U.S. blocklists Sandvine for enabling digital repression in Egypt

Stop mass surveillance in India: the government must be held accountable

Access Now demands that the Indian government’s surveillance impunity ends now.

A recent report by the Financial Times alleging that the Indian government is mandating the installation of “backdoor” surveillance equipment for telecommunications operation aggravates existing red flags around rights-damaging opacity and expansion of surveillance in India. The Indian government must publicly respond to the accusations, and commit to ending any unchecked surveillance regime in place.

It is alarming that despite claiming to be an ‘architect of the new digital economy,’ India has taken no concrete steps towards prohibiting mass surveillance technology or introducing any relevant safeguards against it. India is using its colonial era Telegraph Act to facilitate direct surveillance on the country’s internet infrastructure. This is being done despite legal challenges and its own data protection committee discerning the law as unfit. Raman Jit Singh Chima, Asia Pacific Policy Director at Access Now

Among all major democracies, India is an outlier for not modernising its surveillance law. The findings in the Financial Times article are just another brick in the wall of the Indian government’s continuing lack of accountability or meaningful engagement on surveillance reform. For instance, the government remains silent, including in courts and the parliament, on the alleged use of Pegasus spyware in violation of fundamental rights. India could take a cue from countries like the U.S. which blocklisted spyware companies citing security threats.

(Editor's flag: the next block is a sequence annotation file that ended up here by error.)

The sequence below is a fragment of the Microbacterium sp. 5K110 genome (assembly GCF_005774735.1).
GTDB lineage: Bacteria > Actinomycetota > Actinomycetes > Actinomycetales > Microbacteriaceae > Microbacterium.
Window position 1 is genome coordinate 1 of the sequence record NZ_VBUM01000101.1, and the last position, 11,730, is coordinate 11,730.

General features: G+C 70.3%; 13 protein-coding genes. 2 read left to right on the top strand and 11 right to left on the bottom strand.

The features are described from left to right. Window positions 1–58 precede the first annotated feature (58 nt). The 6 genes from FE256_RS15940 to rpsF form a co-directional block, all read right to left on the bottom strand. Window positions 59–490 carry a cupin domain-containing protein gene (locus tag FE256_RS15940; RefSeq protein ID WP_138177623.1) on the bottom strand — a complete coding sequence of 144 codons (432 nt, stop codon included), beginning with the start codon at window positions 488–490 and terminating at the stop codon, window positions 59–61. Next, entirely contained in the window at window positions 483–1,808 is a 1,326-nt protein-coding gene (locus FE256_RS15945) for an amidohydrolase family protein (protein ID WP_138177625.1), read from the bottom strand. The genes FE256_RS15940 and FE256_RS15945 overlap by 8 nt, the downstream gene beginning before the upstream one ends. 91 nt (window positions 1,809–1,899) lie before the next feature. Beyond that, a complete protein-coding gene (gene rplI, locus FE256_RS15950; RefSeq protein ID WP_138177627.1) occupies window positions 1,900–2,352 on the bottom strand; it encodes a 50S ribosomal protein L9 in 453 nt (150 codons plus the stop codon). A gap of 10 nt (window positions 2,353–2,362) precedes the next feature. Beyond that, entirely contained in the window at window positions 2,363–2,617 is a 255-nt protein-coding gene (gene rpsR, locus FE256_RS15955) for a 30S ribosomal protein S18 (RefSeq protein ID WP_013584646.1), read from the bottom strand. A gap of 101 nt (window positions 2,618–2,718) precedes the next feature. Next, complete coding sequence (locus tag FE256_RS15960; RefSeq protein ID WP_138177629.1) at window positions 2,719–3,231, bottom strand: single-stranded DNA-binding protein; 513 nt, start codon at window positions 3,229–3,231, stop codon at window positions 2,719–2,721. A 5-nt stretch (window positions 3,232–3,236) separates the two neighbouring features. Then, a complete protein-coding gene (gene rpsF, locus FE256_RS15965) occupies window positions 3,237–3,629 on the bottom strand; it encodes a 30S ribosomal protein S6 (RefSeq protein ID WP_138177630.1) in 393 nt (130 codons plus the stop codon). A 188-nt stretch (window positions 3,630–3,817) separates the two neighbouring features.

Telecommunications service providers in India also have a duty under the UN Guiding Principles on Business and Human Rights to push back against backdoors providing authorities with all-encompassing access to people’s data without any judicial oversight, and violating people’s rights.

The opacity, centralisation, and unaccountability of India’s surveillance regime continue to undermine people’s rights to freedom of expression and privacy. It is crucial for India to meaningfully consult stakeholders and ensure that the development of digital architecture does not result in the creation of an enhanced, dangerous surveillance architecture. Broad claims of national security cannot justify blanket impediments on fundamental rights. Namrata Maheshwari, Asia Pacific Policy Counsel at Access Now

Furthermore, India is expanding its control over people’s data without adequate safeguards or independent oversight through the new Digital Personal Data Protection Act, 2023. Before its provisions come into force, the government must prioritise the feedback from civil society to strengthen privacy and facilitate accountability.

India’s ambitions to become a global leader in digital innovation and infrastructure will continue to fall short unless it adopts a rights-respecting model of privacy and data protection, and introduces meaningful surveillance reform which safeguards the right to privacy — particularly as the country prepares for the general election in 2024.